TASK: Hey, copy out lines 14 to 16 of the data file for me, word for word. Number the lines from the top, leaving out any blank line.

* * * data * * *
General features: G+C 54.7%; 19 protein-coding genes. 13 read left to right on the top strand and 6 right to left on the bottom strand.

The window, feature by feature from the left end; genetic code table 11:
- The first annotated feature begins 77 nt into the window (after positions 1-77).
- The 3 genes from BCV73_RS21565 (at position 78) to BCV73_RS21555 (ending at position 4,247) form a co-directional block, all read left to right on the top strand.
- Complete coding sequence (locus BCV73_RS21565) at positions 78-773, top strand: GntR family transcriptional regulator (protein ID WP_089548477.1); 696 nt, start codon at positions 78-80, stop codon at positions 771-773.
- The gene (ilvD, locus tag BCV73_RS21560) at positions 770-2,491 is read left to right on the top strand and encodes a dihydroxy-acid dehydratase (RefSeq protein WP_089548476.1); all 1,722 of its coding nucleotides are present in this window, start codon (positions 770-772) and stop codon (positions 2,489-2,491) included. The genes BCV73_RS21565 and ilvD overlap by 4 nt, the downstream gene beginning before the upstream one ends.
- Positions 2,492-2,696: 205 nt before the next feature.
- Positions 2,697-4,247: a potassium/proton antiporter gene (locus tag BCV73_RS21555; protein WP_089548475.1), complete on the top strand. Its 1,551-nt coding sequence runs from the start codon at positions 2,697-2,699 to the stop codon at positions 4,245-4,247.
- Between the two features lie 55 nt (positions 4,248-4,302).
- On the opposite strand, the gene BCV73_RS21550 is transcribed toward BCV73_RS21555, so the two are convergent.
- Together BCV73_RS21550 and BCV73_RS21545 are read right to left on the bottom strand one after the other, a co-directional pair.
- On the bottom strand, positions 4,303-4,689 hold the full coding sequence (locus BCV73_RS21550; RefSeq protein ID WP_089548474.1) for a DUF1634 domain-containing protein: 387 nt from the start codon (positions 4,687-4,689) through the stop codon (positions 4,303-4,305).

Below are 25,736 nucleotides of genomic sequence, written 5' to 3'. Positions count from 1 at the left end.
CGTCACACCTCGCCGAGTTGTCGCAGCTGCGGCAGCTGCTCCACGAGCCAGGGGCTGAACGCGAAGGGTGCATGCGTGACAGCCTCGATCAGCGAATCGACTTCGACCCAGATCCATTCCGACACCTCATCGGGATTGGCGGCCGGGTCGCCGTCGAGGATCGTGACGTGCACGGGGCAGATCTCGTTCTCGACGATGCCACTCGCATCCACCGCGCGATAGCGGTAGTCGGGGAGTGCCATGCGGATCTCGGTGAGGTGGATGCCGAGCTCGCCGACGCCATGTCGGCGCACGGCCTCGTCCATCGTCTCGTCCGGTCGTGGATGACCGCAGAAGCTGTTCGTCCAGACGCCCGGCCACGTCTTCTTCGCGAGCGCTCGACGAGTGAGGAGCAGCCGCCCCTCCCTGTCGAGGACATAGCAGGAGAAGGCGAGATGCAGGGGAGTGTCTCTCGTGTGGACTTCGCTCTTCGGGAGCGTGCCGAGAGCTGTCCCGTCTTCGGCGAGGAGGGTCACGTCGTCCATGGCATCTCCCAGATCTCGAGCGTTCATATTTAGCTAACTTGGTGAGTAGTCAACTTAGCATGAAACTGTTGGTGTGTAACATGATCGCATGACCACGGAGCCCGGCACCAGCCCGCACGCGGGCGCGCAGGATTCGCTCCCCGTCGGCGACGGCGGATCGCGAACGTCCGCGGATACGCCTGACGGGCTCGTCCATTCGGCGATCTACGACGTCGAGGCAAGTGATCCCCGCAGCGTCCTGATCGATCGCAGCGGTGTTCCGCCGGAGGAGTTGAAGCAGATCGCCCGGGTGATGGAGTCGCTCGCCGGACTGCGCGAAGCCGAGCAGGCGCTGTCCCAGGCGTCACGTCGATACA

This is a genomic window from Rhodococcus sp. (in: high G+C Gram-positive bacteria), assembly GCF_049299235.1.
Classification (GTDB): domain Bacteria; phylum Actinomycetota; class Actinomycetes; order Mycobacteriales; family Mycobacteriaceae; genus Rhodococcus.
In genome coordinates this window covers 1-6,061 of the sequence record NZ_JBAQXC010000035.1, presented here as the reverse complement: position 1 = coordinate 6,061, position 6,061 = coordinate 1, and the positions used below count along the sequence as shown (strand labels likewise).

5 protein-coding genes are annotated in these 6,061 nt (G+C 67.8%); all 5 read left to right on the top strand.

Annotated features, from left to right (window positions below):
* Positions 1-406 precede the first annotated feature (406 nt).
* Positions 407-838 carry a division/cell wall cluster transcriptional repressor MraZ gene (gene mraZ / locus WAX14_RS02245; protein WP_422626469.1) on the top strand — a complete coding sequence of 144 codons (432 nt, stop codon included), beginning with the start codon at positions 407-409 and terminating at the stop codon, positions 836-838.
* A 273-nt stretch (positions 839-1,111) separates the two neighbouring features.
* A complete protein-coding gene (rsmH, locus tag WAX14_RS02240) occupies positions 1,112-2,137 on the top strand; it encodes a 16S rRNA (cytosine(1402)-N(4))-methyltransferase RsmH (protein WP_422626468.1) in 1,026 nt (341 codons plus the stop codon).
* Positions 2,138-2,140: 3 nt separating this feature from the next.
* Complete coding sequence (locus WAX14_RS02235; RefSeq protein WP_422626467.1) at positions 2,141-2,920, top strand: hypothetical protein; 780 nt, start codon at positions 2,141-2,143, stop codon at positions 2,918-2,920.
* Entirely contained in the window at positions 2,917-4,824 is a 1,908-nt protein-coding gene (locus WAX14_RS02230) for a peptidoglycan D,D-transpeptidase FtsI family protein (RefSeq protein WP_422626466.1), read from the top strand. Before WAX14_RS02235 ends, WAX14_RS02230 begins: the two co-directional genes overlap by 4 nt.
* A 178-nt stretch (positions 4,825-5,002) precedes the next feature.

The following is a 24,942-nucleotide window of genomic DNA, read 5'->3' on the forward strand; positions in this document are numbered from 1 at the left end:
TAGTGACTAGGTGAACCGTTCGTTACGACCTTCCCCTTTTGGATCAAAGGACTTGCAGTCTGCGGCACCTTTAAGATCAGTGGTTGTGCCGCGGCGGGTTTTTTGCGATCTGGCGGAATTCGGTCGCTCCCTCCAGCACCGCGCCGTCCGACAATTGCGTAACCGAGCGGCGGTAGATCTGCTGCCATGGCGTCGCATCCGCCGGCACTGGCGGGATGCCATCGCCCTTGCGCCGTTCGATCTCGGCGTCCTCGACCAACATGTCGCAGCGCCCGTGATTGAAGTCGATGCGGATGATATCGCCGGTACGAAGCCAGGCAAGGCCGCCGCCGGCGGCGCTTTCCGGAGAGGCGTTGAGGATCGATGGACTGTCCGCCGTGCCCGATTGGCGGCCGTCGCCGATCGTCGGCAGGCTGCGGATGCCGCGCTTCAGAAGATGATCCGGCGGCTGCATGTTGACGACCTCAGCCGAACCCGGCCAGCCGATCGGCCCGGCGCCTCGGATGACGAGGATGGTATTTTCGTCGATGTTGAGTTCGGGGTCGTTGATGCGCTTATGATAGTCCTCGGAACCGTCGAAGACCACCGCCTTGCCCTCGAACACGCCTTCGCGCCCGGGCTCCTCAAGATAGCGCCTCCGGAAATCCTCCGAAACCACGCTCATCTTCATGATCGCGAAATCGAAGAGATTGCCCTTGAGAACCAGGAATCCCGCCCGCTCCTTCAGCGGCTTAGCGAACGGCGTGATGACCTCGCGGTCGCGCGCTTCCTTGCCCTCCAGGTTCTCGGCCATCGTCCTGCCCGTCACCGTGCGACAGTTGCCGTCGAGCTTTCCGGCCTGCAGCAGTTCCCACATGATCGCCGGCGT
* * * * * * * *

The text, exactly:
CGTCACACCTCGCCGAGTTGTCGCAGCTGCGGCAGCTGCTCCACGAGCCAGGGGCTGAACGCGAAGGGTGCATGCGTGACAGCCTCGATCAGCGAATCGACTTCGACCCAGATCCATTCCGACACCTCATCGGGATTGGCGGCCGGGTCGCCGTCGAGGATCGTGACGTGCACGGGGCAGATCTCGTTCTCGACGATGCCACTCGCATCCACCGCGCGATAGCGGTAGTCGGGGAGTGCCATGCGGATCTCGGTGAGGTGGATGCCGAGCTCGCCGACGCCATGTCGGCGCACGGCCTCGTCCATCGTCTCGTCCGGTCGTGGATGACCGCAGAAGCTGTTCGTCCAGACGCCCGGCCACGTCTTCTTCGCGAGCGCTCGACGAGTGAGGAGCAGCCGCCCCTCCCTGTCGAGGACATAGCAGGAGAAGGCGAGATGCAGGGGAGTGTCTCTCGTGTGGACTTCGCTCTTCGGGAGCGTGCCGAGAGCTGTCCCGTCTTCGGCGAGGAGGGTCACGTCGTCCATGGCATCTCCCAGATCTCGAGCGTTCATATTTAGCTAACTTGGTGAGTAGTCAACTTAGCATGAAACTGTTGGTGTGTAACATGATCGCATGACCACGGAGCCCGGCACCAGCCCGCACGCGGGCGCGCAGGATTCGCTCCCCGTCGGCGACGGCGGATCGCGAACGTCCGCGGATACGCCTGACGGGCTCGTCCATTCGGCGATCTACGACGTCGAGGCAAGTGATCCCCGCAGCGTCCTGATCGATCGCAGCGGTGTTCCGCCGGAGGAGTTGAAGCAGATCGCCCGGGTGATGGAGTCGCTCGCCGGACTGCGCGAAGCCGAGCAGGCGCTGTCCCAGGCGTCACGTCGATACA

This is a genomic window from Rhodococcus sp. (in: high G+C Gram-positive bacteria), assembly GCF_049299235.1.
Classification (GTDB): domain Bacteria; phylum Actinomycetota; class Actinomycetes; order Mycobacteriales; family Mycobacteriaceae; genus Rhodococcus.